posted by availablelight at 9:27 PM on November 30, 2009 [5 favorites]

this is a little contrarian but I wonder.. why are we not supposed to look to others and to relationships to provide some of our sense of self-worth? I mean, we are social beings. What's wrong with wanting to feel like one is interesting and attractive? I don't think you should beat yourself up over that. Maybe it would be better, though, to not worry if they don't agree with you or don't like you - don't feel like you have to pretend to change your interests and preferences in order to like the same things as another person - just be yourself & don't worry about it.
posted by citron at 9:43 PM on November 30, 2009

What's wrong with wanting to feel like one is interesting and attractive?

There's nothing wrong with feeling interesting and attractive. It's unhealthy when the only way you can feel interesting and attractive is by having a relationship to "prove" it. Someone with a healthy sense of themselves will still know they are interesting and attractive even when they're not in a relationship. It exists from the inside out, rather than from the outside in.
posted by scody at 10:50 PM on November 30, 2009 [3 favorites]

Just because this happened to someone I know who didn't figure it out for quite a while:

Are you sure it's the men in these triangles whose attention you really want? And that you're not obliquely trying to get them out of the picture to have your woman friend's attention/company all to yourself?
posted by Salamandrous at 4:39 AM on December 1, 2009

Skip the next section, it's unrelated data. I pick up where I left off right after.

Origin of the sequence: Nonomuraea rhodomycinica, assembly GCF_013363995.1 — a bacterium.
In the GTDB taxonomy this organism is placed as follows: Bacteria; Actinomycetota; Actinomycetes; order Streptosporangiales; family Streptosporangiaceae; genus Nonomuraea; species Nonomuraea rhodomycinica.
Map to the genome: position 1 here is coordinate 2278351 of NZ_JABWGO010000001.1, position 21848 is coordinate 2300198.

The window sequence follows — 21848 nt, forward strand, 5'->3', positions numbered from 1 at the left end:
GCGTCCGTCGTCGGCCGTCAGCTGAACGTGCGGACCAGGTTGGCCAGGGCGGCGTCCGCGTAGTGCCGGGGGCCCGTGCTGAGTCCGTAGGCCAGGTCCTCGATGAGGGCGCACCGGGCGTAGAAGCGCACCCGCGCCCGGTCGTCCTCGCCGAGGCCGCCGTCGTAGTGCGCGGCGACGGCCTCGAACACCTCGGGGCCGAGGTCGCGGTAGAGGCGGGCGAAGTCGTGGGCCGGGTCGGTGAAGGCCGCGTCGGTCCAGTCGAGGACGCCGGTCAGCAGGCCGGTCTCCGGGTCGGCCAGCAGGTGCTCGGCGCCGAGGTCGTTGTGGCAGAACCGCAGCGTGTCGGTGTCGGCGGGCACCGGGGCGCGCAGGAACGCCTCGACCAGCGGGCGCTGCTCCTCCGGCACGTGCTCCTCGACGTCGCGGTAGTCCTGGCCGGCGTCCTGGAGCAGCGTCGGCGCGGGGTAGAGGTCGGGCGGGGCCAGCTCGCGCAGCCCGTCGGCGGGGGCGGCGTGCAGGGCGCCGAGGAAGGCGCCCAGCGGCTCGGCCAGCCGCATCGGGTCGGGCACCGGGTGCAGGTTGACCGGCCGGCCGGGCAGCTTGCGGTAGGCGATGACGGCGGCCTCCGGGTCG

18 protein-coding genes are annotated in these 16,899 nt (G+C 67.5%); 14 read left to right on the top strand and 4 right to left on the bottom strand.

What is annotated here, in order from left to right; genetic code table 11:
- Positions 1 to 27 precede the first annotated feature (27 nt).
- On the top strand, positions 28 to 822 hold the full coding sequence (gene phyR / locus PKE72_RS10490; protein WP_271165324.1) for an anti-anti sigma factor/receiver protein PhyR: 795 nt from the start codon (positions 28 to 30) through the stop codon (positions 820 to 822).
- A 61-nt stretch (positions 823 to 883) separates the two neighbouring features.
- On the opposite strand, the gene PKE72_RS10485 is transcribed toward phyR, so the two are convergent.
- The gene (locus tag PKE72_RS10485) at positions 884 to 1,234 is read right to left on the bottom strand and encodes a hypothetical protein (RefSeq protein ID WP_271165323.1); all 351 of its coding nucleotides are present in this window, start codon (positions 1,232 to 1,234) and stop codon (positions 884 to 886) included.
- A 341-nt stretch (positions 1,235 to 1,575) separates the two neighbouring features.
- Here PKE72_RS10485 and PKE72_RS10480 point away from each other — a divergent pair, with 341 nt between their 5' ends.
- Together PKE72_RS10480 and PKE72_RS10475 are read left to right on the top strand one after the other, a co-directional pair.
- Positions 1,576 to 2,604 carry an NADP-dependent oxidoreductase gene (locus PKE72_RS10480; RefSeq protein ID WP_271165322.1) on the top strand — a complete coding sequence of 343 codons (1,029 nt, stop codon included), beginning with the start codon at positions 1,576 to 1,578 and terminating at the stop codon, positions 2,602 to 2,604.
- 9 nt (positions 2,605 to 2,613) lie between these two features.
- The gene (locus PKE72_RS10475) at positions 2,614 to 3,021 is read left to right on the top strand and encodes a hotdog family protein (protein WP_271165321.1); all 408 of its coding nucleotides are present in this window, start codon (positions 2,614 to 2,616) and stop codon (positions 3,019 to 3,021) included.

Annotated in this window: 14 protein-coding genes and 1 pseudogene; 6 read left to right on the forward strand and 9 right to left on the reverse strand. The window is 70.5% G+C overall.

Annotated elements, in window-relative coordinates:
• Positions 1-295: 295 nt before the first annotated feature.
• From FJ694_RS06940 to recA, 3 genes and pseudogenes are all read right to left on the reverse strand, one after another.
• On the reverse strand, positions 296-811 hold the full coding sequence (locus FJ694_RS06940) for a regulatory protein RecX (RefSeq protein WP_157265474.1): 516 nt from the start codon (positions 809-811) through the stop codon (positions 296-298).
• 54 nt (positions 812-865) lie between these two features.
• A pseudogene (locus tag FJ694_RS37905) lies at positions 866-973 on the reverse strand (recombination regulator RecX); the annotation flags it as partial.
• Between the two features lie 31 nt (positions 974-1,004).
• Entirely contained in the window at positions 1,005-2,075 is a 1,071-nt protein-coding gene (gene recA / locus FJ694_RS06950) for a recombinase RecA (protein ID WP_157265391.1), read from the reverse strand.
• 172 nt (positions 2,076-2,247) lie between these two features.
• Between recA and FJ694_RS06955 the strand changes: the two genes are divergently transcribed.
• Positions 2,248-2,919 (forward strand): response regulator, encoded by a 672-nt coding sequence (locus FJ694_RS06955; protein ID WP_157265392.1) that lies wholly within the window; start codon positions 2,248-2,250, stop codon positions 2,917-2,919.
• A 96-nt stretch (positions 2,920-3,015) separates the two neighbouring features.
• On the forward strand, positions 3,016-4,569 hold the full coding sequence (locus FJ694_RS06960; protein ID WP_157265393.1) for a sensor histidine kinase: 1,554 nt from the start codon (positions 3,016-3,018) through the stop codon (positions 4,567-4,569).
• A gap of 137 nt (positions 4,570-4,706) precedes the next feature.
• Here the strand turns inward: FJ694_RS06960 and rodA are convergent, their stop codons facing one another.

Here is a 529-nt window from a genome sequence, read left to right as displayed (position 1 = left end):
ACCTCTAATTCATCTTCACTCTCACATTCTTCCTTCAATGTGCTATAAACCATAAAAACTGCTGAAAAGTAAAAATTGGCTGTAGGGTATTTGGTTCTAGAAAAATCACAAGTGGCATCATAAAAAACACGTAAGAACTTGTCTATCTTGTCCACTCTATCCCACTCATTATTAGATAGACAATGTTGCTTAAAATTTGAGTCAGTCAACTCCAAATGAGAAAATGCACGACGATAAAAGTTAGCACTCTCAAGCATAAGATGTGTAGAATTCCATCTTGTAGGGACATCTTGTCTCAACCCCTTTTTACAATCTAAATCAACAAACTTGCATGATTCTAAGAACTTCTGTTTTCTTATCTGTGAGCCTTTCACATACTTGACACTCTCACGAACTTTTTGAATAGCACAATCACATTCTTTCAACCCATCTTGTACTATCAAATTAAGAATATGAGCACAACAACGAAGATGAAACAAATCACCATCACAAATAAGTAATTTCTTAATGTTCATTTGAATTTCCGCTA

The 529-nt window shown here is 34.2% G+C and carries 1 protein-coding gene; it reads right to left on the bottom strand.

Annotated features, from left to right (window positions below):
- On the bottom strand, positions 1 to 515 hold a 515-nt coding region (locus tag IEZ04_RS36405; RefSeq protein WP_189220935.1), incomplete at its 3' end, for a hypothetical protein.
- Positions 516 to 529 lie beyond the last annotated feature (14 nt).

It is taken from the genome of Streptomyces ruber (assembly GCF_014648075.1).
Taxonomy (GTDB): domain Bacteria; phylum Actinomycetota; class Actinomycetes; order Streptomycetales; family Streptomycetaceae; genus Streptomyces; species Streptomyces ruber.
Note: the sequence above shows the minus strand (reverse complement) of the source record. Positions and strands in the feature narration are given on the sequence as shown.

Huh. I've had the exact same experience as availablelight: one friend who "went after" two (really, really) different partners of mine, but it felt as though it was more about me than it was about them. I also suspected some sort of family-/parent-based issues, as fullofragerie has suggested (especially as we were some years older than her - not that much, but enough).

That's just complete conjecture, but I agree, dentro, that you should get some counseling to try to identify the root of this problem. And in the meantime, I'd try to see my friends without their SOs around, or in larger groups, or with your boyfriend. If you are doing/saying things that you recognize as inappropriately flirty/provocative etc., there's a chance that you are actually coming off a lot stronger than you even realize. My friend would always do strange things like try to sit between me and my guy, even if it was really forced and strange - like -- one instance -- on a porch swing that would only comfortably fit two people, she'd try to sit in the middle between us. If we had our arms around each other, she'd trip or get off-balance and grab onto to us, or we would have to disengage to grab her or help her, or interact with her somehow... weird things that I doubt she was really at all aware of. One time we sort of made her leave our place (she came too often, stayed too long, and created an uncomfortable atmosphere with her flirtyness and manic desire for attention), and got a phone call a half hour later that she'd had an accident and hurt herself, and we had to go pick her up and bring her back to take care of her. It became too much, and we had to drop her, but it was sad because she was a great, smart, funny, kind person, with this one weird problem that eventually became too overwhelming for us.

The excellent thing is that you already acknowledge the issue, which means that you well on the path to resolving it. You can take steps to, first of all, reduce this tension by avoiding the sorts of situations that bring on that behavior, and secondly, getting help to understand the subconscious motivation. You say you are studying; are there mental health resources available through your school? I bet with a bit of guidance this is something that you will be able to address and put aside.